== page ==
jducoeur: (Default)
[personal profile] jducoeur

I usually reserve my scorn for the Republicans these days, but right at the moment I am deeply cranky at the Democrats.

I just got a spam email (that sounds like nothing quite so much as a loud used-car ad) pointing me to this page. Suffice it to say, the Democrats have apparently submitted a constitutional amendment to overturn Citizens United, and they are trying to get zillions of signatures on a petition supporting it.

Now don't get me wrong -- Citizens United is a problem, and not a trivial one. The notion of the "corporate person" has taken deep root in American jurisprudence over the years, and this decision demonstrated that there are some real downsides. And while I'm pretty passionate about the first amendment, I also think there's a place for reasonable campaign finance rules: CU swung things a bit too far towards the fundamentalist viewpoint, IMO.

But I am deeply angry with the Democrats for tossing around a constitutional amendment as if it was just another political football. I am especially angry that, after a couple of minutes of looking around, I haven't yet found the proposed text of this damned amendment. It's not on their home page. Hell, it's not even on their "About" page. I'm sure it is out there somewhere, but they are, as far as I can tell, deliberately obfuscating it, and that is a fine way to lose my support. You can't just say, "We made a Constitutional Amendment, and we're on Your Side, so you know it's good!"

One of America's strengths is an exceptionally streamlined constitution. Compared to many countries, it is short, clear and highly focused on principles, rather than fine-grained rules. It is extremely difficult to change, and for good reason: it isn't a legal code, it is an architecture for that code, and the fundamental guidelines that everything else draws from. No, that isn't consistent, and you can certainly argue about whether you agree with all of those guidelines, but by and large it's still an impressive system, and we should be cautious about tinkering with it.

To me, the way the Democrats are handling this is demeaning to the Constitution. This game of screaming, "CU is evil! We must stop it at All Costs! And we aren't going to bother you with the details!" is deeply insulting to the electorate and the country.

Yes, we need a serious, reasoned debate about the influence of money on politics. And yes, that might eventually lead to an amendment. But hysterically insisting that we should sign This Petition Right Now is not the way to do it...

(no subject)

Date: 2017-08-25 03:08 pm (UTC)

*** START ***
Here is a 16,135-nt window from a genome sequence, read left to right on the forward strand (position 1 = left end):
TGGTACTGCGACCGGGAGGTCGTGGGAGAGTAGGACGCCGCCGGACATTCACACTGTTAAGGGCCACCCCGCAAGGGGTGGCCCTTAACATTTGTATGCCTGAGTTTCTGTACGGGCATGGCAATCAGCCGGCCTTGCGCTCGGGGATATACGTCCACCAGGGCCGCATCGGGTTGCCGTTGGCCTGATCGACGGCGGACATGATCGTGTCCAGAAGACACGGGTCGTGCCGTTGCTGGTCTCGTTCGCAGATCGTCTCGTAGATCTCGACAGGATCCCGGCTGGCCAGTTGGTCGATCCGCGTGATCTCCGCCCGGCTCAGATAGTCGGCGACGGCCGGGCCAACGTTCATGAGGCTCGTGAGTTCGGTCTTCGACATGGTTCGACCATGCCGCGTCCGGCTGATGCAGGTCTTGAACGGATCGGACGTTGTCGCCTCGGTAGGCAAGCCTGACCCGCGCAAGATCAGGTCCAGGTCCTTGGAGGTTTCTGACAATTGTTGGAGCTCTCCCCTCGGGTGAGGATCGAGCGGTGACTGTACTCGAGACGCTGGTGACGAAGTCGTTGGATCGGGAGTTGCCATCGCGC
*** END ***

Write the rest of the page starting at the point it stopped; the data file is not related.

metahacker: (doyouhas)
From: [personal profile] metahacker
I hear you.

But I wonder--protecting voting rights would be one of the places where we MIGHT need something amendment-level. Anything that changes the structure of government fundamentally (say, enshrining voting rights for people regardless of skin color) seems like it might belong there. But maybe it should be in another voting rights act that gets gutted because Gorsuch doesn't see it in the Constitution?

(no subject)

Date: 2017-08-25 07:46 pm (UTC)
metahacker: (doyouhas)
From: [personal profile] metahacker
Alright, so, a thought occurred to me. Maybe you can help word this question.

I want to ask my Democratic leaders something, which is something like:
"How are you, if you get back into power, going to prevent the sort of rampant power grab we're seeing currently? In other words, (given past record of centralization of power by Democrats), what actions will you take to restore and enhance the checks and balances inherent in the system?"

Basically--put up or shut up, for them. You say you (don't) want a revolution--give us a reason to trust in you, and then we'll get behind you and turn on the afterburners.

Some folks (Warren) have explicitly stated they'd, first thing, try to push through a stronger voting rights act (if we happen to have a democracy left by 2018); can we get all of them to say so, publicly? First, put out the fire; then see about righting the house.

(no subject)

Date: 2017-08-26 02:42 pm (UTC)
metahacker: A picture of white-socked feet, as of a person with their legs crossed. (Default)
From: [personal profile] metahacker
The filibuster, and reliance on executive orders, were two of mine.

But I'm really not sure what else they were supposed to do in the face of complete GOP obstructionism. Deal-making has always been a fragile way of constructing government in a two-party system; the risk of the other party simply not showing up, while holding a majority, has now become reality for almost a decade. There's precious little ground to compromise when one side's position is "give us all the power, and we'll decide when to let you use it, which is never".

So I don't know. The system may not be viable any more, but updating it would take some careful consideration.